The Academy of Motion Picture Arts and Sciences in Hollywood houses a special kind of movie. None of these films have won Oscars or made millions at the box office. But they are definitely classics.
Curator Lynne Kirste takes care of a rare collection of home movies featuring some of Hollywood's legendary stars.
"Most of the time it's people who don't normally actually get to hold the camera," says Kirste, "It's actors, actresses, directors -- they don't actually get to shoot things themselves."
One video shows a young Ginger Rogers happily swimming in her pool and looking every bit the dancer she was known to be. Rogers went on to win a Best Actress Oscar for her performance in 1941's "Kitty Foyle."
In another film, iconic director Alfred Hitchcock is horsing around with his children, no blood, knives or possessed birds in sight.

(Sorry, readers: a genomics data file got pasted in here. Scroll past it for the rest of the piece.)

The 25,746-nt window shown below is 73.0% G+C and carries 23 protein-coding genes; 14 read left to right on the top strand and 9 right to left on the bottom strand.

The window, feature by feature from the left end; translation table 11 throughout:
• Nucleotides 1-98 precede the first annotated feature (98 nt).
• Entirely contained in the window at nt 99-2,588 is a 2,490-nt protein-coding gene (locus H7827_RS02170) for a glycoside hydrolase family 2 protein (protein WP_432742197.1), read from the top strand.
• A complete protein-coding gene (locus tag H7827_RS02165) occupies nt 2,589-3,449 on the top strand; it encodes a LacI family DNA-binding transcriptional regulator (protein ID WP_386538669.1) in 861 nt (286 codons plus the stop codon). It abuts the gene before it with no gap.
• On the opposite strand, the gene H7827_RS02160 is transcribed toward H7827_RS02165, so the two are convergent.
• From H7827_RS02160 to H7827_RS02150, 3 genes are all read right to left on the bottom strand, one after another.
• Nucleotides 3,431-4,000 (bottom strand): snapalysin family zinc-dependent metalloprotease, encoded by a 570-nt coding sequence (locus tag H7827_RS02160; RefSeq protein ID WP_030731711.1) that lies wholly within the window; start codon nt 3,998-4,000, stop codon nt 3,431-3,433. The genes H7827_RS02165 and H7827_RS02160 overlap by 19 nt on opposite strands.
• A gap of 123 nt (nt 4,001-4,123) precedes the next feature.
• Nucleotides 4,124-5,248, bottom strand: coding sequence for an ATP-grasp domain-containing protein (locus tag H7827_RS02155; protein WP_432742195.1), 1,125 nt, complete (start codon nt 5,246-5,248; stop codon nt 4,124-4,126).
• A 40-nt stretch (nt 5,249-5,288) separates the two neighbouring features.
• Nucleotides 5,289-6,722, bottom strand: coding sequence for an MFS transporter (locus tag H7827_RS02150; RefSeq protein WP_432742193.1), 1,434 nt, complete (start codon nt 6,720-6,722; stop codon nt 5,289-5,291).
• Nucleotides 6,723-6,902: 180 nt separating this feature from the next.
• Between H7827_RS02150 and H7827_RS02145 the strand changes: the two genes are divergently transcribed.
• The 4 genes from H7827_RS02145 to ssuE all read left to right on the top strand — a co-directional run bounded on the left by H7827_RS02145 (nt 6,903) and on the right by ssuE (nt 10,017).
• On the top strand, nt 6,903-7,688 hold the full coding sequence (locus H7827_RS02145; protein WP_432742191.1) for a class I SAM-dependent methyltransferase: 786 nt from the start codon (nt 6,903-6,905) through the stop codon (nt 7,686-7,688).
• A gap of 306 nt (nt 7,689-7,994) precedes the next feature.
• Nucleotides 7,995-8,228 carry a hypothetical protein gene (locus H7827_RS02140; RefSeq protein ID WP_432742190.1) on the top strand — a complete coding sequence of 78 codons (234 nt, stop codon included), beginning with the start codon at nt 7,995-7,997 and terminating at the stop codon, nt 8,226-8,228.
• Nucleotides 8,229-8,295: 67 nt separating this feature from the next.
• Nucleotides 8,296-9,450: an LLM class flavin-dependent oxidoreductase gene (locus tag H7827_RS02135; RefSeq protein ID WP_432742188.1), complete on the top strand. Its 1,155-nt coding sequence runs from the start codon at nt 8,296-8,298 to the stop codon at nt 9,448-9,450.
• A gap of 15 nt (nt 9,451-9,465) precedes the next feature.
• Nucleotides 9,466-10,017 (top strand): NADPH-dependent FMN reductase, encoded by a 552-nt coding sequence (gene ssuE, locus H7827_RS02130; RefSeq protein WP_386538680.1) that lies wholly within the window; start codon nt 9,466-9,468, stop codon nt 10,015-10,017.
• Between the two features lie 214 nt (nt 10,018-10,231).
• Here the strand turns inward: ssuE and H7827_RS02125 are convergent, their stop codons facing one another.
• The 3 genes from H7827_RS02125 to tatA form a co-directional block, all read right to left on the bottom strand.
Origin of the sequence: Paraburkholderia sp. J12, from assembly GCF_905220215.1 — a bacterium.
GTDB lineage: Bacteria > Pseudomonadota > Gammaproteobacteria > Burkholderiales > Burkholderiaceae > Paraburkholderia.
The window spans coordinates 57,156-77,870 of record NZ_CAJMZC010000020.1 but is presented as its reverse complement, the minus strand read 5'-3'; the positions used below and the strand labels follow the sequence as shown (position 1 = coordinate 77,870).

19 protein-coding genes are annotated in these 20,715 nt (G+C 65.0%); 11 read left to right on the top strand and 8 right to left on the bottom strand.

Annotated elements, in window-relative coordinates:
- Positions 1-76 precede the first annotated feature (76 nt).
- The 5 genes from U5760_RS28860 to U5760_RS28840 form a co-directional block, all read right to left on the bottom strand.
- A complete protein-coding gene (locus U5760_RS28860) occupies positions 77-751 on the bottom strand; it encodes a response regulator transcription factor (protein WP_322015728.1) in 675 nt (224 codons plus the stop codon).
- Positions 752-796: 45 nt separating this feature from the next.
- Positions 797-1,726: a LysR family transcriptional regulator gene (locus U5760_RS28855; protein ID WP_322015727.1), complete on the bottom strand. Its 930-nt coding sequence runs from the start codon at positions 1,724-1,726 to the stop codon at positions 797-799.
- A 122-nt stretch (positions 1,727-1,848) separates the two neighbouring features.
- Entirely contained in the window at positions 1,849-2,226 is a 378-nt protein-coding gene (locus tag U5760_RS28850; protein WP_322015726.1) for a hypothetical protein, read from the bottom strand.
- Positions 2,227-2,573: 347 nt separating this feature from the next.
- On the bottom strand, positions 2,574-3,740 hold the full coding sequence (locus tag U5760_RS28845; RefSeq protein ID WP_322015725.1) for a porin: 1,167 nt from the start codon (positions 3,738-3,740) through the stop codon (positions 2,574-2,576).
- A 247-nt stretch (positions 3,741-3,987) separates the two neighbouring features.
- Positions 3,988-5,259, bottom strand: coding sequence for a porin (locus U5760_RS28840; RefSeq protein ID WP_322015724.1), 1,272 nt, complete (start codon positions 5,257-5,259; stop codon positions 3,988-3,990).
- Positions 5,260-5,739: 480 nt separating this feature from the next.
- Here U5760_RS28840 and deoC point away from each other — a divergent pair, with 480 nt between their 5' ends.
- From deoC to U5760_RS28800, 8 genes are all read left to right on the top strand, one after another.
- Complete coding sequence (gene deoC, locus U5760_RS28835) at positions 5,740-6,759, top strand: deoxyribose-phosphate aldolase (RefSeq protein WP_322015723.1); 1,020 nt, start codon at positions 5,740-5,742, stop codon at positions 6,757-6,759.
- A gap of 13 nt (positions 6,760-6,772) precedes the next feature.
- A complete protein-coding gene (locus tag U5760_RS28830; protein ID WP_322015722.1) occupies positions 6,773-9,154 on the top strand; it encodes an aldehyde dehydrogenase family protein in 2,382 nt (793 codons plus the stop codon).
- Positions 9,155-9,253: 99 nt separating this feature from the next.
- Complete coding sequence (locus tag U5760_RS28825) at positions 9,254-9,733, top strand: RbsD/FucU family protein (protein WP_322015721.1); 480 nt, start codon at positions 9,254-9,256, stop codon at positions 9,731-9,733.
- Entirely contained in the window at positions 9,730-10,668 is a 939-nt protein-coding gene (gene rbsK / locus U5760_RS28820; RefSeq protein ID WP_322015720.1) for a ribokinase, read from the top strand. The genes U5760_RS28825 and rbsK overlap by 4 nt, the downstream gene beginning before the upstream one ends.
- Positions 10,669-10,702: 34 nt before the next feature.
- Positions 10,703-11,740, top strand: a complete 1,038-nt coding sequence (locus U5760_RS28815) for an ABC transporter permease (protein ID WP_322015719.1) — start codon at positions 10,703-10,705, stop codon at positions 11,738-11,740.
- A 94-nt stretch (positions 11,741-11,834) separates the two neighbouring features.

But even without a script or a set, these stars shine brightly on the screen.
"I think they are a little different sometimes in a few ways," Kirste says. "One is that they tend to be a little bit more aware of what might get boring more quickly and I think it's because they worked in making films and they kind of know 'OK, enough of that, let's move on.'"
Still, they wanted to capture their home lives on camera, just like the rest of us. One film shows Steve McQueen spending time with his little ones, just a doting dad with his family.
In the early days of moviemaking, stars often took home the equipment, giving themselves a chance to play director, producer and star in their own backyards.
David Muir and Hanna Siegel contributed to this report.